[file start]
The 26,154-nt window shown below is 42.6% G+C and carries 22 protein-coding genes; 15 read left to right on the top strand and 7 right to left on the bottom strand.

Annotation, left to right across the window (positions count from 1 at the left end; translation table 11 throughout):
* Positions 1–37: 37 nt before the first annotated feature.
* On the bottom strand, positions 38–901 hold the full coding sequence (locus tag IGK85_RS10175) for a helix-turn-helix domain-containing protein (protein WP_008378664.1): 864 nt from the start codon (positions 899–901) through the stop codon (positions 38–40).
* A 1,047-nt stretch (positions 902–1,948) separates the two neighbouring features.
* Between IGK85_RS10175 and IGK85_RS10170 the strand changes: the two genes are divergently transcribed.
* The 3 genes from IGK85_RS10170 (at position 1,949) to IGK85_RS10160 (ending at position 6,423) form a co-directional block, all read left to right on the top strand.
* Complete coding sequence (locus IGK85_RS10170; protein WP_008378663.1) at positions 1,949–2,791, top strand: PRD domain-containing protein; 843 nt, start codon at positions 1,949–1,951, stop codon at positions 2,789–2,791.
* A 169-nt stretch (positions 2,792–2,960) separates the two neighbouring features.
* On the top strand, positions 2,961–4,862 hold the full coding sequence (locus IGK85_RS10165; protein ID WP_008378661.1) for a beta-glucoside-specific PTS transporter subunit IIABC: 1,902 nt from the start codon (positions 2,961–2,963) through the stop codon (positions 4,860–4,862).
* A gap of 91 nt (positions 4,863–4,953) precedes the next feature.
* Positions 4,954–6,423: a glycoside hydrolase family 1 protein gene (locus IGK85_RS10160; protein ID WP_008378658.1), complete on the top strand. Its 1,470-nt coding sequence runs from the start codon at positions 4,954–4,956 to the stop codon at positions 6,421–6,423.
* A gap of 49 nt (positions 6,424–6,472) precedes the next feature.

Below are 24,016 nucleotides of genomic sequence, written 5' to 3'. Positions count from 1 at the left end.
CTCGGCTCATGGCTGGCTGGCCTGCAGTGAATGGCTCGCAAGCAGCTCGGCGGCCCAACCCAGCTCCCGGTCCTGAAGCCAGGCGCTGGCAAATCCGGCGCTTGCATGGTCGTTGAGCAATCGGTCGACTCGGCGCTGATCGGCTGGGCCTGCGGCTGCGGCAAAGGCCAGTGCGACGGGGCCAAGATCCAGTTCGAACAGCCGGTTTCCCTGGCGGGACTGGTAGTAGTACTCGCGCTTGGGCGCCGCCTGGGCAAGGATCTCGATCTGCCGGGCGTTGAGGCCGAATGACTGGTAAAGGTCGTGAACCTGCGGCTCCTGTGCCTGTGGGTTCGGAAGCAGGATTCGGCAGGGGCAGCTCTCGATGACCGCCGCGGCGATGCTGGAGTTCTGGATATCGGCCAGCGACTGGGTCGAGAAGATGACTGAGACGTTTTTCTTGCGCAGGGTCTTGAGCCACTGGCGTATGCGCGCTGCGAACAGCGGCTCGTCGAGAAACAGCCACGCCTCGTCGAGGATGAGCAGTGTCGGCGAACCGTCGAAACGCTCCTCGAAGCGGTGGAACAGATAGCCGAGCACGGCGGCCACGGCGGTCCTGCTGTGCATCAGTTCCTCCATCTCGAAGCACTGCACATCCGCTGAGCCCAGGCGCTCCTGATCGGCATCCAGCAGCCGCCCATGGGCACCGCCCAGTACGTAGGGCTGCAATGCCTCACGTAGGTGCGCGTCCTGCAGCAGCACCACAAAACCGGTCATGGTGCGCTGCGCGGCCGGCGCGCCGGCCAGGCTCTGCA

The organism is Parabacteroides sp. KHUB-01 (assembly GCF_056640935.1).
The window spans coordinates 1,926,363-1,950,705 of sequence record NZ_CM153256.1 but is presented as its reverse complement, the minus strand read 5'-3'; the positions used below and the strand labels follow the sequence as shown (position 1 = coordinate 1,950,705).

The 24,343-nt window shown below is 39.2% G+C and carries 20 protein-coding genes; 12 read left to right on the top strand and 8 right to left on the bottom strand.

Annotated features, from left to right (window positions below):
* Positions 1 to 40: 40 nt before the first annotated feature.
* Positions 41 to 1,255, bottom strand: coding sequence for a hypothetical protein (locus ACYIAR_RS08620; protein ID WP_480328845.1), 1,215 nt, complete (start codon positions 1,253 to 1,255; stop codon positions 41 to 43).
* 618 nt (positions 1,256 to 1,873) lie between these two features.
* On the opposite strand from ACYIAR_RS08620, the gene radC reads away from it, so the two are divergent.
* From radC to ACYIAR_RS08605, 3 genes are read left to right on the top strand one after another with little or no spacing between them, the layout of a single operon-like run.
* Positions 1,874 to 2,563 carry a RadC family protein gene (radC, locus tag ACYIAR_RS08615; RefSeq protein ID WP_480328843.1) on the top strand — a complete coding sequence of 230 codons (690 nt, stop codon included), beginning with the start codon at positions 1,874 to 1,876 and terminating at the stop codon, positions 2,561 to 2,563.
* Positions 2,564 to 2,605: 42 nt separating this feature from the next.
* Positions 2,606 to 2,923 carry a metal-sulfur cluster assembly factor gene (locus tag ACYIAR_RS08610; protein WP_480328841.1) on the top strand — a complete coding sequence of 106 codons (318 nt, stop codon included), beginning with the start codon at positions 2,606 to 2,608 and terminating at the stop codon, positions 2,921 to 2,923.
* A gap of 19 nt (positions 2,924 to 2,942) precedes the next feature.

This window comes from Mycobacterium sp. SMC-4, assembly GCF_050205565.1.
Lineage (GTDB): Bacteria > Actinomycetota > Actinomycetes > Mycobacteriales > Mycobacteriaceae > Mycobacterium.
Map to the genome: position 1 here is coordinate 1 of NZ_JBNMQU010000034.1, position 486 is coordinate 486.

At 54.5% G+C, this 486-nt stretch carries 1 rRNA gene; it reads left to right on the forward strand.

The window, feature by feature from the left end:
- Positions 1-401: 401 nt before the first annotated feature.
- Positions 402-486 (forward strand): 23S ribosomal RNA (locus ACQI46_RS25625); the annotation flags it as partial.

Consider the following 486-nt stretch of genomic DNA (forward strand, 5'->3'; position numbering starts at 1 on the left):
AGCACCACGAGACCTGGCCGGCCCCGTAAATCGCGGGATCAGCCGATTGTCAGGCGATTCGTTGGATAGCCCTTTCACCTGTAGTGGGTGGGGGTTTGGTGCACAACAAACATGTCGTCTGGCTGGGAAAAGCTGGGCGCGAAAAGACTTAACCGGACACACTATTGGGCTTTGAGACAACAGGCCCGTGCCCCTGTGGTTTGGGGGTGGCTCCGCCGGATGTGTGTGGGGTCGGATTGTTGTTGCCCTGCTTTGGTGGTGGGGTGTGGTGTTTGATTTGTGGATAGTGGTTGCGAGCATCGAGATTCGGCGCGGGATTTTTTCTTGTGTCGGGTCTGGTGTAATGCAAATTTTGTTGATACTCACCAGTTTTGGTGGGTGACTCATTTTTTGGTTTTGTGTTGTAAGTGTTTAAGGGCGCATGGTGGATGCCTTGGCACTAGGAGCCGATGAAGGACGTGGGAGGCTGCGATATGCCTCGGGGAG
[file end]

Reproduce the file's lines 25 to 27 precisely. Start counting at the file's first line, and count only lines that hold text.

* Positions 1,874 to 2,563 carry a RadC family protein gene (radC, locus tag ACYIAR_RS08615; RefSeq protein ID WP_480328843.1) on the top strand — a complete coding sequence of 230 codons (690 nt, stop codon included), beginning with the start codon at positions 1,874 to 1,876 and terminating at the stop codon, positions 2,561 to 2,563.
* Positions 2,564 to 2,605: 42 nt separating this feature from the next.
* Positions 2,606 to 2,923 carry a metal-sulfur cluster assembly factor gene (locus tag ACYIAR_RS08610; protein WP_480328841.1) on the top strand — a complete coding sequence of 106 codons (318 nt, stop codon included), beginning with the start codon at positions 2,606 to 2,608 and terminating at the stop codon, positions 2,921 to 2,923.